Human METTL18 is a histidine-specific methyltransferase that targets RPL3 and affects ribosome biogenesis and function

Małecki, Jędrzej M; Odonohue, Marie-Francoise; Kim, Ye; Jakobsson, Magnus E; Gessa, Luca; Pinto, Rita; Wu, Jie; Davydova, Erna; Moen, Anders; Olsen, Jesper V; Thiede, Bernd; Gleizes, Pierre-Emmanuel; Leidel, Sebastian A.; Falnes, Pål Ø (2021). Human METTL18 is a histidine-specific methyltransferase that targets RPL3 and affects ribosome biogenesis and function. Nucleic acids research, 49(6), pp. 3185-3203. Oxford University Press 10.1093/nar/gkab088

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Protein methylation occurs primarily on lysine and arginine, but also on some other residues, such as histidine. METTL18 is the last uncharacterized member of a group of human methyltransferases (MTases) that mainly exert lysine methylation, and here we set out to elucidate its function. We found METTL18 to be a nuclear protein that contains a functional nuclear localization signal and accumulates in nucleoli. Recombinant METTL18 methylated a single protein in nuclear extracts and in isolated ribosomes from METTL18 knockout (KO) cells, identified as 60S ribosomal protein L3 (RPL3). We also performed an RPL3 interactomics screen and identified METTL18 as the most significantly enriched MTase. We found that His-245 in RPL3 carries a 3-methylhistidine (3MH; τ-methylhistidine) modification, which was absent in METTL18 KO cells. In addition, both recombinant and endogenous METTL18 were found to be automethylated at His-154, thus further corroborating METTL18 as a histidine-specific MTase. Finally, METTL18 KO cells displayed altered pre-rRNA processing, decreased polysome formation and codon-specific changes in mRNA translation, indicating that METTL18-mediated methylation of RPL3 is important for optimal ribosome biogenesis and function. In conclusion, we have here established METTL18 as the second human histidine-specific protein MTase, and demonstrated its functional relevance.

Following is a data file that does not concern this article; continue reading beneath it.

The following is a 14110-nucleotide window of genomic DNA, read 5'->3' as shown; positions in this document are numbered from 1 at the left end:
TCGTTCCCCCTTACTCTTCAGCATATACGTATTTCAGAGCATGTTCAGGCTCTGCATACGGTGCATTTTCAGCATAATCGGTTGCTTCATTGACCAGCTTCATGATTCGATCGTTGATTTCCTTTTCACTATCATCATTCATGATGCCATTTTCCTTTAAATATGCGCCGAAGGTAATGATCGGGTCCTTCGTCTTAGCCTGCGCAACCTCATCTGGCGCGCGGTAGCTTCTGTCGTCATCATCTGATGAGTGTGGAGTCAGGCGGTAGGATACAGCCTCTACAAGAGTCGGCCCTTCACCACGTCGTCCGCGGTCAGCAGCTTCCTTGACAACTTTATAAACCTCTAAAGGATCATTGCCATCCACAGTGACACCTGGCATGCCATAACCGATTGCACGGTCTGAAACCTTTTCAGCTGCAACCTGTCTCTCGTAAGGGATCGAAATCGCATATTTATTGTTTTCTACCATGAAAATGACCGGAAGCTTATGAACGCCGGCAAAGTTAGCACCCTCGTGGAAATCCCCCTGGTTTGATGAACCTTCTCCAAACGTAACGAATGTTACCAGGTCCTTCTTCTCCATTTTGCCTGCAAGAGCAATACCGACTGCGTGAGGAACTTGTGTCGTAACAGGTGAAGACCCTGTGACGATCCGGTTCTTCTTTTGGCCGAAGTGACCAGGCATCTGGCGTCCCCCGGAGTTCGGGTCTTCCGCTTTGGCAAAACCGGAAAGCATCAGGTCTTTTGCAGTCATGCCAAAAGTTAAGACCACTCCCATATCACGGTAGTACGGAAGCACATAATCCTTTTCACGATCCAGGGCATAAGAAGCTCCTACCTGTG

Item Type:

Journal Article (Original Article)


08 Faculty of Science > Department of Chemistry, Biochemistry and Pharmaceutical Sciences (DCBP)

Graduate School:

Graduate School for Cellular and Biomedical Sciences (GCB)

UniBE Contributor:

Kim, Ye Ji; Wu, Jie and Leidel, Sebastian Andreas


500 Science > 570 Life sciences; biology
500 Science > 540 Chemistry




Oxford University Press




Christina Schüpbach

Date Deposited:

07 Apr 2021 17:52

Last Modified:

07 Apr 2021 18:01

Publisher DOI:


PubMed ID:





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